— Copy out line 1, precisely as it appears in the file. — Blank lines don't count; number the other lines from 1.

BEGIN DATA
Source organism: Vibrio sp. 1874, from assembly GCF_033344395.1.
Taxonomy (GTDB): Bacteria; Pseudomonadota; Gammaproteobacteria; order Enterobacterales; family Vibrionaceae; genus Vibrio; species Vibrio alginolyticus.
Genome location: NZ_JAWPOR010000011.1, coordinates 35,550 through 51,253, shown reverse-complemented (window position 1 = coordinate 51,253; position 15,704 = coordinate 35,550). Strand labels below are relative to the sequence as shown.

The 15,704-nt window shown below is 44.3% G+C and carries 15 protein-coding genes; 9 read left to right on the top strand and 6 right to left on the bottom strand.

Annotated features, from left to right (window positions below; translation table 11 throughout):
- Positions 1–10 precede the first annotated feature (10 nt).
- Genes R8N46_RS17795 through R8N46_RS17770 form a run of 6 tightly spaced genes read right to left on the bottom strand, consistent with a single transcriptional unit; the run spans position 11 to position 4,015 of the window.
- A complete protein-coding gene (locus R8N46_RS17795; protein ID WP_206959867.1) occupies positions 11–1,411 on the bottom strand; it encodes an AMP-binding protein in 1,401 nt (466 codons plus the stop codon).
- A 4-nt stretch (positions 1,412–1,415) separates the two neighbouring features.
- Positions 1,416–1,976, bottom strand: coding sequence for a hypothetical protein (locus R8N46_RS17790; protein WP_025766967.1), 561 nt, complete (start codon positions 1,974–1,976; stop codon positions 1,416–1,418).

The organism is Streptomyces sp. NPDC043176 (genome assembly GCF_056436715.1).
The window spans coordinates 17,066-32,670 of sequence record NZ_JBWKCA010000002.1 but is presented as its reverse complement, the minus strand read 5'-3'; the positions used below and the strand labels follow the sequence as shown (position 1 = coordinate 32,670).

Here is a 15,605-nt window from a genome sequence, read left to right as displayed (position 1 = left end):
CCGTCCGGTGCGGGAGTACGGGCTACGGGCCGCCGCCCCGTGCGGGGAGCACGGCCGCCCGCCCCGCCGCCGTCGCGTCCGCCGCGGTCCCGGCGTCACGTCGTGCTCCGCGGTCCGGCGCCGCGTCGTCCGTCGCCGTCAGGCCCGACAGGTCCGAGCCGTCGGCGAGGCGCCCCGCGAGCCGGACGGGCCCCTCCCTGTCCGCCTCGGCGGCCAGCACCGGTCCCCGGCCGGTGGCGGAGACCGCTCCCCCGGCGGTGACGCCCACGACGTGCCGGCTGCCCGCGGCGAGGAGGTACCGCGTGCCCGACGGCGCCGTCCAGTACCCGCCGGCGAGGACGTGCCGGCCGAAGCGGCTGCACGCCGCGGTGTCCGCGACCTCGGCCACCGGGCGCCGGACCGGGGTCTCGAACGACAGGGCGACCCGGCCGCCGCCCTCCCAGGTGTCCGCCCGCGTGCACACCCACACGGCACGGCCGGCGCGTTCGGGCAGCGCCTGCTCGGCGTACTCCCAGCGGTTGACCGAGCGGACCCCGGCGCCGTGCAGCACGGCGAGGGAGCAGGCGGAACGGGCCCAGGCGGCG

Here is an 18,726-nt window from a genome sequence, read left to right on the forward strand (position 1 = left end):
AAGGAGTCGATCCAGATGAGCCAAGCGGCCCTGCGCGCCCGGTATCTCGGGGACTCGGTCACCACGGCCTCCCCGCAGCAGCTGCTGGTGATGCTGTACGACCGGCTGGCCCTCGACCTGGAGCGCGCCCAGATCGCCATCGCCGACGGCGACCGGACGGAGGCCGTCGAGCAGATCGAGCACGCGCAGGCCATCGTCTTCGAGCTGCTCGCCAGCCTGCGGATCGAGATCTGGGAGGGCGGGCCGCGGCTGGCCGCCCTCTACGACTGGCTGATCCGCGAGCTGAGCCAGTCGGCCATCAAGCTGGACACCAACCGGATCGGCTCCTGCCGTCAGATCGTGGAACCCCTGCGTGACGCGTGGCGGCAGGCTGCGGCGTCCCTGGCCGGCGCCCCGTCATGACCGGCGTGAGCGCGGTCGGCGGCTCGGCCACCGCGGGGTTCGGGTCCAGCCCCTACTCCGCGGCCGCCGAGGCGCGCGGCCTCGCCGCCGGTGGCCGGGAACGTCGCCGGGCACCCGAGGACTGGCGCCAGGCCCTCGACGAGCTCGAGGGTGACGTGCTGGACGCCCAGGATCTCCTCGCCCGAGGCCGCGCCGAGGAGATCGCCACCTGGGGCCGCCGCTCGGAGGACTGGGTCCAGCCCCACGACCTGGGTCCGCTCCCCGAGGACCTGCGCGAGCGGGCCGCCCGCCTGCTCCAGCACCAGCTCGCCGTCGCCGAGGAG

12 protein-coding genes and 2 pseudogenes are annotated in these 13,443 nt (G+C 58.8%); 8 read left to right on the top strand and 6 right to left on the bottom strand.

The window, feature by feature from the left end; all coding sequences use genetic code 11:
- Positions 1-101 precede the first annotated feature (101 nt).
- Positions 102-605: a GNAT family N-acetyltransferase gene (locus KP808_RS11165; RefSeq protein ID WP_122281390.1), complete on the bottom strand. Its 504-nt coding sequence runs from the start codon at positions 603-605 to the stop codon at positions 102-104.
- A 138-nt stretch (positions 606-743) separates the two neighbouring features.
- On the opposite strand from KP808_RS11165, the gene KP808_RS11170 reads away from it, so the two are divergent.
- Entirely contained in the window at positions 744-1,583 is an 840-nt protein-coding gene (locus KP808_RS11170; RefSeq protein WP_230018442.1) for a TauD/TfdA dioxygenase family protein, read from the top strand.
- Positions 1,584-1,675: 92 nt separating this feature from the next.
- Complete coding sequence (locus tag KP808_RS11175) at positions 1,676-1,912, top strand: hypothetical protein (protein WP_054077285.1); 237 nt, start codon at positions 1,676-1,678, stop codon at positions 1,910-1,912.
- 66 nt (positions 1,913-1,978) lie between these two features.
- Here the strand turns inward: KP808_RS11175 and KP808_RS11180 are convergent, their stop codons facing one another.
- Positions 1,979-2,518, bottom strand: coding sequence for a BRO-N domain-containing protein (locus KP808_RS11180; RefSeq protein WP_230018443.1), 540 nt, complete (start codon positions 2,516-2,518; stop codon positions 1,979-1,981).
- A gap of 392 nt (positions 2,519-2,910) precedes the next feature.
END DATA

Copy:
Source organism: Vibrio sp. 1874, from assembly GCF_033344395.1.